PM Scott Morrison ships a million doses of Pfizer, despite only 'provisional approval' from TGA

Australian Prime Minister, Scott Morrison, announced over a million doses of Pfizer has been shipped from Poland after approval from the Therapeutic Goods Administration (TGA), yet failed to mention the approval was only 'provisional'.

'These doses are all from one batch of the vaccine produced from the same plant in Europe as other doses of this vaccine imported directly by Pfizer Australia," the TGA said in a media release.

'The TGA has reviewed all batch release and transportation (and) cold chain documentation as satisfactory for release'.

Although the tick of 'provisional' approval may sound like the label confirms the safety of the vaccine by the governing body, it is apparent after reading the TGA's statement that the Pfizer-BioNTech COVID-19 vaccine is permissible for trial only - and potential error.

Included in the provisional approval document posted on the TGA'S website is an overview of the current trial which includes information such as 'post-marketing experience' stating the trial results are currently in process with the outcome as yet unknown.

'Although the events listed in Table 2 were not observed in the clinical trials, they are considered adverse drug reactions for COMIRNATY as they were reported in the post-marketing experience. As these reactions were derived from spontaneous reports, the frequencies could not be determined and are thus considered as not known'.

The TGA's provisional approval for the vaccine trial overview is posted on their website

The TGA provisional approval report for the Pfizer-BioNTech COVID-19 vaccine serves to confirm Health Minister Greg Hunt's statement that we are partaking in a vaccine trial.

'We are engaged in the world's biggest clinical trial, the world's largest vaccination trial ever, and we will have enormous amounts of data.' he said.

'We are engaged in the world's biggest clinical trial, the world's largest vaccination trial ever, and we will have enormous amounts of data'.

The Polish embassy in Canberra told media their government was not making a profit from the sale of the Pfizer doses to Australia, and that the country hoped to support efforts to combat the current NSW break out.

'Poland has recently offered to share vaccines mainly with low and middle-income countries, including its Eastern neighbours, Balkan countries etc.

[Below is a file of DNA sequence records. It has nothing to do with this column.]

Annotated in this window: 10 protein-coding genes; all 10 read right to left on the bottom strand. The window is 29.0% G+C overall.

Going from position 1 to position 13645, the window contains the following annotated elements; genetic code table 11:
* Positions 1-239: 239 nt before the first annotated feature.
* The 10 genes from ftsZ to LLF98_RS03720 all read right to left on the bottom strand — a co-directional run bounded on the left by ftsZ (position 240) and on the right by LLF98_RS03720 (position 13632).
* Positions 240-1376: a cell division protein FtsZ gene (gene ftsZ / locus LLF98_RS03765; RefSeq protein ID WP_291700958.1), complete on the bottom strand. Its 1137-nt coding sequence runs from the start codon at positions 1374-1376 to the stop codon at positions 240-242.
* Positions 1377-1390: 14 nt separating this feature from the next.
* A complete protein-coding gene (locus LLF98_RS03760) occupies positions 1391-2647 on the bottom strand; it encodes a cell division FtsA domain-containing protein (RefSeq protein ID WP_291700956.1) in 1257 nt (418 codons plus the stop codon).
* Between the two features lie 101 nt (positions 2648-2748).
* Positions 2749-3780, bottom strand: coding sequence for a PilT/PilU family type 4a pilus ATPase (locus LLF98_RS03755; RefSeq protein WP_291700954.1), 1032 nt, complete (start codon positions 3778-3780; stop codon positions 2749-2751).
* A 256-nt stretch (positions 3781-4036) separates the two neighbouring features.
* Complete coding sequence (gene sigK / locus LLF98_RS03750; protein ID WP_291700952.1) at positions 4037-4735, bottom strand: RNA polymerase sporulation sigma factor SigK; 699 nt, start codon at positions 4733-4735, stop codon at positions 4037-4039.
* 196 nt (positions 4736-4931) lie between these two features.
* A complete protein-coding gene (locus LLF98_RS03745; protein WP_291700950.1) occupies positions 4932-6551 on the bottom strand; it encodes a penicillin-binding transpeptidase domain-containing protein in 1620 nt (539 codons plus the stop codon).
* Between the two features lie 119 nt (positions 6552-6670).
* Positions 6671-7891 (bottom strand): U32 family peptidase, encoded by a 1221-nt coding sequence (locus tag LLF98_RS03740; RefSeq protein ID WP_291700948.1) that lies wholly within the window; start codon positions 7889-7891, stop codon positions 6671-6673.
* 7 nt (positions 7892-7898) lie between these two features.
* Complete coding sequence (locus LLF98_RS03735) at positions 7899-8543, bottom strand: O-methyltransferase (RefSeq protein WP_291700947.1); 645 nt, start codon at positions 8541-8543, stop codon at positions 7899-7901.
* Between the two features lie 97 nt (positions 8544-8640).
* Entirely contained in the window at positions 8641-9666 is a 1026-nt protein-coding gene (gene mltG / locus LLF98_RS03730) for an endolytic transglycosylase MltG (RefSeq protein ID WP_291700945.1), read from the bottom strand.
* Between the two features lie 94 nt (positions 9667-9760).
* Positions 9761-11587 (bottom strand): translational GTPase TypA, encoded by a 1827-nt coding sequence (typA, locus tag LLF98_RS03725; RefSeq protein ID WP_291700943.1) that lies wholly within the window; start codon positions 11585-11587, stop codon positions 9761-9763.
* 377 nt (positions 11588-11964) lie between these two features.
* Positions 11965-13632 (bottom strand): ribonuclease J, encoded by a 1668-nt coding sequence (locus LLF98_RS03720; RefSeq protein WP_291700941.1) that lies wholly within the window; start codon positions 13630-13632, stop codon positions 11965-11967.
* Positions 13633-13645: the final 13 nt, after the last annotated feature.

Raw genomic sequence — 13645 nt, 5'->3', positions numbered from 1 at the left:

'The decision to also add Australia to the list was taken against the backdrop of the current outbreak of Delta variant in the country, following the talks between both countries' officials, including the Prime Ministers and Foreign Ministers'.

Mr Morrison disclosed he has been in discussions with the Polish government for some time to secure the vaccine.

'We have been in discussions with the Polish government now for several weeks, and we have secured over an additional one million doses of Pfizer, which will start landing in Australia from tonight,' he said.

'And of course, we will be ramping up again significantly in the fourth quarter of this year.

'These one million doses, will give hope to people right across the country, particularly in New South Wales where they are fighting this Delta strain in the most significant battle we have had in this country during the course of the COVID-19 pandemic up until now'.

Despite COVID-19 having a 99.8% recovery rate with deaths occurring prior to vaccination only in the elderly and those with pre-existing illness, Mr Morrison said the newly secured doses are targeted to 20- to 39-year-olds.

Australia's Chief Medical Officer, Professor Paul Kelly (pictured left) and Prime Minister Scott Morrison (right) at a press conference in early August.

'(They) were identified in the Doherty modelling as peak transmitters of COVID-19,' he said.

'Some of those doses will be prioritised for express delivery to the 12 government areas where the COVID-19 outbreak continues to grow.

'This allocation is based directly on the advice I received from the Chief Medical Officer, Professor Kelly'.

Mr Kelly advised media in early August Sydney needed a 'circuit breaker' to drive COVID cases down to an unachievable zero, stating the lockdown was working to suppress the 'Delta' variant outbreak.

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